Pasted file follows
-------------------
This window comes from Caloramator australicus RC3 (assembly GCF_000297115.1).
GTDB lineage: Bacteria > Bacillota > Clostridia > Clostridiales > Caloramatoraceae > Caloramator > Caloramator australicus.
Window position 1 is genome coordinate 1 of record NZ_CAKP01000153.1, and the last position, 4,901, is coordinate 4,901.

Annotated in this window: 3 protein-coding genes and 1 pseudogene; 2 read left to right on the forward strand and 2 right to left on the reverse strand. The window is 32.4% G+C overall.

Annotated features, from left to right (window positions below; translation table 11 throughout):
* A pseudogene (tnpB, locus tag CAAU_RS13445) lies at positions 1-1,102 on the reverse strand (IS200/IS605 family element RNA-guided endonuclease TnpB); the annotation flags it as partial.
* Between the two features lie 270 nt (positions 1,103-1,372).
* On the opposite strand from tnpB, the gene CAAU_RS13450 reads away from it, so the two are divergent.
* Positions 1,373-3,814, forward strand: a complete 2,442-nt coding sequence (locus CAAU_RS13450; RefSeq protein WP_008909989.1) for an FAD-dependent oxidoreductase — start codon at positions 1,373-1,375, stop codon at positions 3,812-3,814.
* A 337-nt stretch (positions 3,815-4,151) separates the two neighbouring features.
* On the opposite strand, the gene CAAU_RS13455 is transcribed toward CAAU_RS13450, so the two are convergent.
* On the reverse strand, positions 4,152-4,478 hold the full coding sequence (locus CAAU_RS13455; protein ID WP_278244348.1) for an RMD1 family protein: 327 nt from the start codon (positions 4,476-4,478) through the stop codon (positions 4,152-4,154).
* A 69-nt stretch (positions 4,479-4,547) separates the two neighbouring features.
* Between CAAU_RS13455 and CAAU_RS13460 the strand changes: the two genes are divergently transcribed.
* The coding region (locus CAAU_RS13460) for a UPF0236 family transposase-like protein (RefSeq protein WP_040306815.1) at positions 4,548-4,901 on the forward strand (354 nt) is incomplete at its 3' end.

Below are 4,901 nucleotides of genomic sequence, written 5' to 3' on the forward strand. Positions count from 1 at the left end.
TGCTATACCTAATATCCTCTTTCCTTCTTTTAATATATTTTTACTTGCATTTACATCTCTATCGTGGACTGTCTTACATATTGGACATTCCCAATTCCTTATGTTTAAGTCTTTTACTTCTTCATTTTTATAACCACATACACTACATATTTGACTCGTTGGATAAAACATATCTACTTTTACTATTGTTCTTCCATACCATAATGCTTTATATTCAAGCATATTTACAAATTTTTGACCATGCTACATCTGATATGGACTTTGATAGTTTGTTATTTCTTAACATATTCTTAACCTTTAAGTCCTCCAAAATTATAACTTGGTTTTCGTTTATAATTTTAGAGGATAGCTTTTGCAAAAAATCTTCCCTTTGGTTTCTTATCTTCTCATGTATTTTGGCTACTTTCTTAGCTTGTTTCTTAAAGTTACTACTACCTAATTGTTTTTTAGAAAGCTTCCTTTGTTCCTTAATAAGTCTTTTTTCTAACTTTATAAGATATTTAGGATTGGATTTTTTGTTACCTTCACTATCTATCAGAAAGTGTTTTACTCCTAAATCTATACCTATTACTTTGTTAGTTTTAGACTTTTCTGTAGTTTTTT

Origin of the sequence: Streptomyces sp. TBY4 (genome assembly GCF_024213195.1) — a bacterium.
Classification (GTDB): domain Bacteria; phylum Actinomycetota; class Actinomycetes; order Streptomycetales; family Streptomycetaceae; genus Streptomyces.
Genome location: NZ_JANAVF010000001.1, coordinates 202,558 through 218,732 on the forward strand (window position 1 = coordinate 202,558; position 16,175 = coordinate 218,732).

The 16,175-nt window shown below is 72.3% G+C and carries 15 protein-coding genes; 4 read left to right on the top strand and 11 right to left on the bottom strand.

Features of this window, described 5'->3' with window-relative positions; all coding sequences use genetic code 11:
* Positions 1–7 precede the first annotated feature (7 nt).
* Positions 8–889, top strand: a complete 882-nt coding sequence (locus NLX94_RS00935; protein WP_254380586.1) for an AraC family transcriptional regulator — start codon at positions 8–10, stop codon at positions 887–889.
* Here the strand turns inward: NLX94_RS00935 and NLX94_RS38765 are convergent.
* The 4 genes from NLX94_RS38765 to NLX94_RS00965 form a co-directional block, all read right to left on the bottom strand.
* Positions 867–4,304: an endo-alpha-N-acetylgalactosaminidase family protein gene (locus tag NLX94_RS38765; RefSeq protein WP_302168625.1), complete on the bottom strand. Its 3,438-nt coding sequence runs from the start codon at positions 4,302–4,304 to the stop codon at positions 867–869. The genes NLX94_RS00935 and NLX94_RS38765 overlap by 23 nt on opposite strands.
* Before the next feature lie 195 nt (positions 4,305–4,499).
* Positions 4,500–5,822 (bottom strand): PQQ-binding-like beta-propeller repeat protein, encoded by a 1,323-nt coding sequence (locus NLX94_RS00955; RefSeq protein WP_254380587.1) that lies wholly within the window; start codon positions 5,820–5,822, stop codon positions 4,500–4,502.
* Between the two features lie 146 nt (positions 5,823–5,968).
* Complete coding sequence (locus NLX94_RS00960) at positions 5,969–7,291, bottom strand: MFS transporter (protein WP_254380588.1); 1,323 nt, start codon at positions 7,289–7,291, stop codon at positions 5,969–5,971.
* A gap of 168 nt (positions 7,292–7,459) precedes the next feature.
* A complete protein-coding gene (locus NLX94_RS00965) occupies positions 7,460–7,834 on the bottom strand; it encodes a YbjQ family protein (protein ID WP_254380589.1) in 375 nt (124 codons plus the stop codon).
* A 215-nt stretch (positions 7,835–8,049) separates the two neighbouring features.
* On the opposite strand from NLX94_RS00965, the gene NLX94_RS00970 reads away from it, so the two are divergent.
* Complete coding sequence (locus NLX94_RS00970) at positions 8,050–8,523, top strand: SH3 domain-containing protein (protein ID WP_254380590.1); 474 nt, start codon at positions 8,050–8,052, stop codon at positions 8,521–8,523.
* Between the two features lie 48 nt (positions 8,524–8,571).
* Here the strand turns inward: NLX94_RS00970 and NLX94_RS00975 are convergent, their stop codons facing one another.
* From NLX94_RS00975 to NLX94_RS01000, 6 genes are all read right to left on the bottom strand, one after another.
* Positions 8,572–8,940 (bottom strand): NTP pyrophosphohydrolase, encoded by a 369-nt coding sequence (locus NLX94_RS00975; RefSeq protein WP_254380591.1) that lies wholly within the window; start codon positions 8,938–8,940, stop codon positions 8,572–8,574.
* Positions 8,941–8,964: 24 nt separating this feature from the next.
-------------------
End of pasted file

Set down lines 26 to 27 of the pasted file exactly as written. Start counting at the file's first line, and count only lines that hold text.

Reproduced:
* The 4 genes from NLX94_RS38765 to NLX94_RS00965 form a co-directional block, all read right to left on the bottom strand.
* Positions 867–4,304: an endo-alpha-N-acetylgalactosaminidase family protein gene (locus tag NLX94_RS38765; RefSeq protein WP_302168625.1), complete on the bottom strand. Its 3,438-nt coding sequence runs from the start codon at positions 4,302–4,304 to the stop codon at positions 867–869. The genes NLX94_RS00935 and NLX94_RS38765 overlap by 23 nt on opposite strands.